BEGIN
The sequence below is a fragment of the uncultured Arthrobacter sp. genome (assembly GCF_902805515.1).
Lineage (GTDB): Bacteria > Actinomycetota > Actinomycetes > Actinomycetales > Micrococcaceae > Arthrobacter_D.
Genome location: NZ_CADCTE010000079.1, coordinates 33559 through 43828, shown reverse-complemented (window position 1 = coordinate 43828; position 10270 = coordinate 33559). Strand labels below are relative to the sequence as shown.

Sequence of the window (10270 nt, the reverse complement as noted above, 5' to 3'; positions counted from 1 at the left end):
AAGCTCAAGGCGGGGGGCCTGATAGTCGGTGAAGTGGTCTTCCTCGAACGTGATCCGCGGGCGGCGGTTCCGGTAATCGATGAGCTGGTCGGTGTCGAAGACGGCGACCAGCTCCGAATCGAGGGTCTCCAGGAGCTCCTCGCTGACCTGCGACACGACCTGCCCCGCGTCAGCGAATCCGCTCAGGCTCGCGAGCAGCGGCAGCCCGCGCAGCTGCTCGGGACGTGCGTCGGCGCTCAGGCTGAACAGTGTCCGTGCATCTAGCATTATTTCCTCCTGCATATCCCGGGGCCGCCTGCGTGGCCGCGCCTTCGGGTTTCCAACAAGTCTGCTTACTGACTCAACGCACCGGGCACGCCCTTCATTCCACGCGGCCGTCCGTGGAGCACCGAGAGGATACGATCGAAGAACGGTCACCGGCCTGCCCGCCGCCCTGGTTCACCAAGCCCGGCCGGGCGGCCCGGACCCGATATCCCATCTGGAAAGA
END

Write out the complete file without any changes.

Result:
The sequence below is a fragment of the uncultured Arthrobacter sp. genome (assembly GCF_902805515.1).
Lineage (GTDB): Bacteria > Actinomycetota > Actinomycetes > Actinomycetales > Micrococcaceae > Arthrobacter_D.
Genome location: NZ_CADCTE010000079.1, coordinates 33559 through 43828, shown reverse-complemented (window position 1 = coordinate 43828; position 10270 = coordinate 33559). Strand labels below are relative to the sequence as shown.

Sequence of the window (10270 nt, the reverse complement as noted above, 5' to 3'; positions counted from 1 at the left end):
AAGCTCAAGGCGGGGGGCCTGATAGTCGGTGAAGTGGTCTTCCTCGAACGTGATCCGCGGGCGGCGGTTCCGGTAATCGATGAGCTGGTCGGTGTCGAAGACGGCGACCAGCTCCGAATCGAGGGTCTCCAGGAGCTCCTCGCTGACCTGCGACACGACCTGCCCCGCGTCAGCGAATCCGCTCAGGCTCGCGAGCAGCGGCAGCCCGCGCAGCTGCTCGGGACGTGCGTCGGCGCTCAGGCTGAACAGTGTCCGTGCATCTAGCATTATTTCCTCCTGCATATCCCGGGGCCGCCTGCGTGGCCGCGCCTTCGGGTTTCCAACAAGTCTGCTTACTGACTCAACGCACCGGGCACGCCCTTCATTCCACGCGGCCGTCCGTGGAGCACCGAGAGGATACGATCGAAGAACGGTCACCGGCCTGCCCGCCGCCCTGGTTCACCAAGCCCGGCCGGGCGGCCCGGACCCGATATCCCATCTGGAAAGA